NBER Working Papers and Publications
|August 2020||Molecular Genetics, Risk Aversion, Return Perceptions, and Stock Market Participation|
with , : w27638
We show that molecular variation in DNA related to cognition, personality, health, and body shape, predicts an individual’s equity market participation and risk aversion. Moreover, the molecular genetic endowments predict individuals’ return perceptions, most of which we find to be strikingly biased. The genetic endowments also strongly associate with many of the investor characteristics (e.g., trust, sociability, wealth) shown to explain heterogeneity in equity market participation. Our analysis helps elucidate why financial choices are heritable and how genetic endowments can help explain the links between financial choices, risk aversion, beliefs, and other variables known to explain stock market participation.
|October 2013||Defined Contribution Pension Plans: Sticky or Discerning Money?|
with , : w19569
Participants in defined contribution (DC) retirement plans rarely adjust their portfolio allocations, suggesting that their investment choices and consequent money flows are sticky and not discerning. Yet, the participants' inertia could be offset by the DC plan sponsors, who adjust the plan's investment options. We examine these countervailing influences on flows into U.S. mutual funds. We find that flows into funds that derive from DC assets are more volatile and exhibit more performance sensitivity than non-DC flows, primarily due to the adjustments of the investment options by the plan sponsors. Thus, DC retirement money is less sticky and more discerning.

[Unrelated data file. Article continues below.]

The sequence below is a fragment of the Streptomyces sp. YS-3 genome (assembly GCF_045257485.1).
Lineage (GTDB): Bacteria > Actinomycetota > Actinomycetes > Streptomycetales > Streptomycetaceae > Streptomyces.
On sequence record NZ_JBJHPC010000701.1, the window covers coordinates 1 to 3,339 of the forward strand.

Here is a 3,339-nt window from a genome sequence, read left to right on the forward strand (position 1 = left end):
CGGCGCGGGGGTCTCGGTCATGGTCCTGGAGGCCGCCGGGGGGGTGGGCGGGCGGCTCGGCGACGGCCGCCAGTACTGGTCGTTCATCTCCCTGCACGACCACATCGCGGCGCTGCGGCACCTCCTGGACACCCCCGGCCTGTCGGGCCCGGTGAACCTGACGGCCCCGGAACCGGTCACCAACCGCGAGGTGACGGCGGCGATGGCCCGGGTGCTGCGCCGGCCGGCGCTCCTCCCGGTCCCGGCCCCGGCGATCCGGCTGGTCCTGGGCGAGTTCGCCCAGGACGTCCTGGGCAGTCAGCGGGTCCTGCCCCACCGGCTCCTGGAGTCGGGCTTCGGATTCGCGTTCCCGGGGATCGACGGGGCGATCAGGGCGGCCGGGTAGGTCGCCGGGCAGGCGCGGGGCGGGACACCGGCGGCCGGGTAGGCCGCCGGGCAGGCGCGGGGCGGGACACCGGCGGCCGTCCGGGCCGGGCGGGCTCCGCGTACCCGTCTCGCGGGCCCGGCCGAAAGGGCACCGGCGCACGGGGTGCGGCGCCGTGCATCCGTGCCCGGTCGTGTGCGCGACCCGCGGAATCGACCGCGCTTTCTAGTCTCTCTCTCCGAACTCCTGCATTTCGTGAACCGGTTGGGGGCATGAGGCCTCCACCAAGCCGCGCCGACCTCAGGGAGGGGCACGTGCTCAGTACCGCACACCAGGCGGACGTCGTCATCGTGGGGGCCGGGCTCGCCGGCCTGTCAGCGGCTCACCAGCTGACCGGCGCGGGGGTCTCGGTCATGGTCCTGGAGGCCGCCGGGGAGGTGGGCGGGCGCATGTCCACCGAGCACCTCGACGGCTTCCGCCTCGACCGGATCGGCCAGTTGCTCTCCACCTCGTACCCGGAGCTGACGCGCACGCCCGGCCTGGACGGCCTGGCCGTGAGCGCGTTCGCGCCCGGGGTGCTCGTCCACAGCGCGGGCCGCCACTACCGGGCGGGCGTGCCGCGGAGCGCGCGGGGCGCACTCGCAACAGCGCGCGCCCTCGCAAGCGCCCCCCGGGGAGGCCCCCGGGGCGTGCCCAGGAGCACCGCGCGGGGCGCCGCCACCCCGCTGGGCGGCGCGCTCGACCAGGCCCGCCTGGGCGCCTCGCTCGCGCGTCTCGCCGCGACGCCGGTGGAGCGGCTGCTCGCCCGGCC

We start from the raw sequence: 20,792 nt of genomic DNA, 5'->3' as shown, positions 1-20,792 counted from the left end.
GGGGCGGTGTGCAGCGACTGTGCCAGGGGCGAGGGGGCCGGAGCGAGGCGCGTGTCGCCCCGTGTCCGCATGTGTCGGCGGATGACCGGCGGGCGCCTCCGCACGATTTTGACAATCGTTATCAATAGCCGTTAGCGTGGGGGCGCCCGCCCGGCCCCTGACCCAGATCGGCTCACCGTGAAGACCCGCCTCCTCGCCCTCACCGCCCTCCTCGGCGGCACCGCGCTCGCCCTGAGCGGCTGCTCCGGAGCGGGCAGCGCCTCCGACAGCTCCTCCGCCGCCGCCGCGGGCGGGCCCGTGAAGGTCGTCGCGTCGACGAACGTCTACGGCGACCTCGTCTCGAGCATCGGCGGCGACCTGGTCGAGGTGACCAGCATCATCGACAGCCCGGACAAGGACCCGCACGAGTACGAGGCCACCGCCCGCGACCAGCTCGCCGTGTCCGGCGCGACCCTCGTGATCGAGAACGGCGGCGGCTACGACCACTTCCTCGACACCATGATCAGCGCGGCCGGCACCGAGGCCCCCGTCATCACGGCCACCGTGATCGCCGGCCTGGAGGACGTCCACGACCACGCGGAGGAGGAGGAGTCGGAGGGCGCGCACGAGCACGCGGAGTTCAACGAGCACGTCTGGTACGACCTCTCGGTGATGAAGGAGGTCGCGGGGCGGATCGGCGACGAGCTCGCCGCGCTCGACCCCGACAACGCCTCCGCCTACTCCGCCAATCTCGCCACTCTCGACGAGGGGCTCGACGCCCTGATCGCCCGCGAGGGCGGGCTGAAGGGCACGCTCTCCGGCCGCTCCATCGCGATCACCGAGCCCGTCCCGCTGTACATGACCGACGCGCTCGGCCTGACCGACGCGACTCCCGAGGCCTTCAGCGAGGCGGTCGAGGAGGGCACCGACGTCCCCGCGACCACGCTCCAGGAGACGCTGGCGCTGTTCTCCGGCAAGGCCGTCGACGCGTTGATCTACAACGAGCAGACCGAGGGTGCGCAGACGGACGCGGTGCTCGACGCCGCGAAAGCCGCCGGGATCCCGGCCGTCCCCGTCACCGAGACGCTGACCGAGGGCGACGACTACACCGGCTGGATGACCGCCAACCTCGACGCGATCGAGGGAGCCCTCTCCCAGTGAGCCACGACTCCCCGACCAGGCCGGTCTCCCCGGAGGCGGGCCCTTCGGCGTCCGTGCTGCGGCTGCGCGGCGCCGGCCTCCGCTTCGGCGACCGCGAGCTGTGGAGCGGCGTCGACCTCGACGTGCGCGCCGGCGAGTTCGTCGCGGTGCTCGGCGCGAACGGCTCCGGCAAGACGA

Published: Clemens Sialm & Laura T. Starks & Hanjiang Zhang, 2015. "Defined Contribution Pension Plans: Sticky or Discerning Money?," Journal of Finance, American Finance Association, vol. 70(2), pages 805-838, 04. citation courtesy of
|September 2009||Mutual Fund Tax Clienteles|
with : w15327
Mutual funds are pooled investment vehicles with diverse tax clienteles. Whereas many mutual funds are held primarily by taxable investors, a significant fraction of mutual fund assets are held in tax-qualified retirement accounts. Our paper investigates whether the characteristics, investment strategies, and performance of mutual funds held by diverse tax clienteles differ. Examining both mutual fund income distributions and mutual fund holdings, we find that funds held primarily by taxable investors tend to be more tax-efficient than funds held primarily in tax-deferred retirement accounts. Despite these differences, we find no evidence that any investment constraints that may arise from the funds that pursue tax efficient management strategies result in performance differences between ...
Published: Clemens Sialm & Laura Starks, 2012. "Mutual Fund Tax Clienteles," Journal of Finance, American Finance Association, vol. 67(4), pages 1397-1422, 08. citation courtesy of